Tuesday, May 12, 2009

Price Targets and Valuations

At AlphaNinja our favorite valuation measure is a company’s “FCFY,” or free-cash-flow yield. And that yield is based on the price it would take to purchase a company, net of cash. The reason this measure is so useful is because it avoids the pitfalls of picking a PE ratio out of thin air, based on a "historic" multiple, etc. Many people purchased stocks last year with the idea that PE's were low versus the ten year (or 15 year or 20year) PE ratio, and suffered serious losses as stocks become even cheaper. We also find FCFY better than using a Discounted Cash Flow model, partly because of the myriad of assumptions (the problems with CAPM are a topic for another day) that go into calculating the cost of capital. FCFY allows for a clearer comparison between asset classes.

Instead of hoping for the market to agree with you about a company's PE ratio being too low, you can be comfortable that a company's FCF yield is a good return on your investment(or for a potential acquirer), and certainly higher than its cost of capital. Dell For instance:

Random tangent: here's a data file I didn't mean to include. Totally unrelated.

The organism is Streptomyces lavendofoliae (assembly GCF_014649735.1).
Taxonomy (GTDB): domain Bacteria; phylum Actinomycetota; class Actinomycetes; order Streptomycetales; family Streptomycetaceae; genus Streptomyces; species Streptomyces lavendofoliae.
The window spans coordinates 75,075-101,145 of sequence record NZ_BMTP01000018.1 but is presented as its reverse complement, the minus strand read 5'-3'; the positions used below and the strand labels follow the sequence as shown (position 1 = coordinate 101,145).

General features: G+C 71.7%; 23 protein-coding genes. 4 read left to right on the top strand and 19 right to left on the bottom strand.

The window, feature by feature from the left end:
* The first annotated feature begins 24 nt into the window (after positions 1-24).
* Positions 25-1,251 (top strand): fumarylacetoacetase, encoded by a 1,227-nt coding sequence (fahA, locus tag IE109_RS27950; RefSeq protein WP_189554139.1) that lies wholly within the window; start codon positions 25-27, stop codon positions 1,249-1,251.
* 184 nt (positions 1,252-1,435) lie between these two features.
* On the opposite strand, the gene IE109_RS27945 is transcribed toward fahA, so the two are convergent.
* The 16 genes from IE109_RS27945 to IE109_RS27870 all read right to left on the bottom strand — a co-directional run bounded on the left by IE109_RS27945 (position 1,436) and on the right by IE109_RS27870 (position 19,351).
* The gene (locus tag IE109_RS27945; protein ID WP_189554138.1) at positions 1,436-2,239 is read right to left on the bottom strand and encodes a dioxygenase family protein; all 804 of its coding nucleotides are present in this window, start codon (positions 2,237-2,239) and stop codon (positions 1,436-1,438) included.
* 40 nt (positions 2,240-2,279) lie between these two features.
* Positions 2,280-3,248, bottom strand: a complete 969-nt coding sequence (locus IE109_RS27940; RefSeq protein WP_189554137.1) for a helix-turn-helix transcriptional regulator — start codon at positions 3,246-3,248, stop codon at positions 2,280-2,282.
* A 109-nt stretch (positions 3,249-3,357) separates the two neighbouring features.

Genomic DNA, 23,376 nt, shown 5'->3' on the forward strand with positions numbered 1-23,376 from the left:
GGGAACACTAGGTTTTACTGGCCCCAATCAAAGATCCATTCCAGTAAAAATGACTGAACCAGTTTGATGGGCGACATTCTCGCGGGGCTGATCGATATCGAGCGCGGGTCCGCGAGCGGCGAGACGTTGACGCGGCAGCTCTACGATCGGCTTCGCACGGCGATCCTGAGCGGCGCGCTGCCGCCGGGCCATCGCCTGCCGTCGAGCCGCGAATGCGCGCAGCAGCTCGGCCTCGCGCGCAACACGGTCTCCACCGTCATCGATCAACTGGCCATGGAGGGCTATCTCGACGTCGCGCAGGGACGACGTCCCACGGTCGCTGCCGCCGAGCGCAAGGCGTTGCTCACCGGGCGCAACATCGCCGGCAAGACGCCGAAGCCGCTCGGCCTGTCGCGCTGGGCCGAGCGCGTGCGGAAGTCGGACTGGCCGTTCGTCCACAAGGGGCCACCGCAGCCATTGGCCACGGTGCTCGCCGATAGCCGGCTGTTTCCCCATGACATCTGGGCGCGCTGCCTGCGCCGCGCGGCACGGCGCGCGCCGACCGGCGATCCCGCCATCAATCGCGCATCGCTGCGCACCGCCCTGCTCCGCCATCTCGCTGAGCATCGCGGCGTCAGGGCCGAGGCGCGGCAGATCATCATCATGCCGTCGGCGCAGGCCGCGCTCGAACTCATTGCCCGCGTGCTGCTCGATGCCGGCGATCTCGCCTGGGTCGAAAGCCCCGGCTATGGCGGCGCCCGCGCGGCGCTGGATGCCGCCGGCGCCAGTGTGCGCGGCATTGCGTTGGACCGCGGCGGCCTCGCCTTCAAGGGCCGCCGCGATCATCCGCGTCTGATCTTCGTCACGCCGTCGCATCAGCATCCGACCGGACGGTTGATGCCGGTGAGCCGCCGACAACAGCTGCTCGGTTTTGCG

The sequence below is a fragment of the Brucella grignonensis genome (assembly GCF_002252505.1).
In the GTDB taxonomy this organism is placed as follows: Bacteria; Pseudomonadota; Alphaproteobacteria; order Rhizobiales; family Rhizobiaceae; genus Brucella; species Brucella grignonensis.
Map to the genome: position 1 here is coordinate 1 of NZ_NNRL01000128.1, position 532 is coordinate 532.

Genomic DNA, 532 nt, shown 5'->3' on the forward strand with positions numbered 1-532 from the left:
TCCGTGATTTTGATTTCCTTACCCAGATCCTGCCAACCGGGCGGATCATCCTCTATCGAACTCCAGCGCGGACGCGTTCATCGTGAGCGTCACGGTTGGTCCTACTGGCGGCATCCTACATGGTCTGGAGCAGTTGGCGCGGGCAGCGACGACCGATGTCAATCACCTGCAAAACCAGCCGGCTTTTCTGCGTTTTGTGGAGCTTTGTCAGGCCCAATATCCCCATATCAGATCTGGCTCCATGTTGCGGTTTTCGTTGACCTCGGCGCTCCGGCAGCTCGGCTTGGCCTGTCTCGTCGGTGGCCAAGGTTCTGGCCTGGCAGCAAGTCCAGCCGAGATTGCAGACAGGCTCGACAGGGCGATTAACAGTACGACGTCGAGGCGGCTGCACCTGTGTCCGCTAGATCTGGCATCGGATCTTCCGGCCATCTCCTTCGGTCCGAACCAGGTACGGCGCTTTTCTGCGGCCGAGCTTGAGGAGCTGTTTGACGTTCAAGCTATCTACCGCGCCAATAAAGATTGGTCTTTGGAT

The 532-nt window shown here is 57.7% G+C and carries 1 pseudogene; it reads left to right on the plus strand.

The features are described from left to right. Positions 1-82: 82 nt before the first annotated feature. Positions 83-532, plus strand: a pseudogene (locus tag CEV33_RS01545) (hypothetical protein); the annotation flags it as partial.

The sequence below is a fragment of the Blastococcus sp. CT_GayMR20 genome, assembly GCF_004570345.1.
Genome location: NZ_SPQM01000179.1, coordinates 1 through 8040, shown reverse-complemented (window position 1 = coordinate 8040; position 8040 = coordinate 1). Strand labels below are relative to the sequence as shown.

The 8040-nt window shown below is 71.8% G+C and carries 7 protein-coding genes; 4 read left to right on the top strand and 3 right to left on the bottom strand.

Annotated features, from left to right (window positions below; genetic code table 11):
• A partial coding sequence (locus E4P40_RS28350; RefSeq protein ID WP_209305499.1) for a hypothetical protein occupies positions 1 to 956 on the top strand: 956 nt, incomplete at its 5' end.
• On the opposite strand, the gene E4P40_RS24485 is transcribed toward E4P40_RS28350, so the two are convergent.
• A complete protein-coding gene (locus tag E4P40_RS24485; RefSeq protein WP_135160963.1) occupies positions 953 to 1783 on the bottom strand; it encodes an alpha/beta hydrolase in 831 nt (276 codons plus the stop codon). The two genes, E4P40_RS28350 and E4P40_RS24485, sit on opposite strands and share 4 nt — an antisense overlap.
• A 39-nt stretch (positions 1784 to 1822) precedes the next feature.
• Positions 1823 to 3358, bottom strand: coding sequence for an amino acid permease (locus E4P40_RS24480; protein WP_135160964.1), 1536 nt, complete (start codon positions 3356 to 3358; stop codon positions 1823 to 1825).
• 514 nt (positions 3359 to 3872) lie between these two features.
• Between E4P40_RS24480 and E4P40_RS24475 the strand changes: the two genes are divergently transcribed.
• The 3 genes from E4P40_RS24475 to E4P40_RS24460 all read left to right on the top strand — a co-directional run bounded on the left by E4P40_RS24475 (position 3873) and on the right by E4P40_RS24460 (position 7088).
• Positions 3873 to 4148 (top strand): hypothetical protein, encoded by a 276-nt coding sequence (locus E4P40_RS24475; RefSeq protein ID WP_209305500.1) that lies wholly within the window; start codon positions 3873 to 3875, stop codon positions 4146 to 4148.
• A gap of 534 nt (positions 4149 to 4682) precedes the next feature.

Market Capitalization = $21.8billion
Cash = $9.09billion
“Net MCAP” = $12.71 billion

Approximate FCF = $2billion
FreeCashFlowYield = 16%

I don't care WHAT your cost of capital for DELL is, a 16% FCFY is well above it -expect that to come way down, i.e. the stock to go way up. (I exclude debt in the calculation of purchase price because operating income would average about 36times it's interest expense - not a moot point, but an extremely healthy margin.)

Apple might look expensive with a FCF yield of 6.5% on it's net MCAP, but in early March it could be bought yielding over 10%. At Apple's nosebleed mid-2008 levels equity investors were getting maybe 2-3% FCF yield while sitting at the bottom of the capital structure, a risky bet. But either way, FCFY is a great way to evaluate an investment in these companies - is the lower yield (to the tune of 20 points!) on Apple's shares a decent trade-off for it's better growth profile compared to Dell? Maybe, maybe not.

(Disclosure - long DELL)

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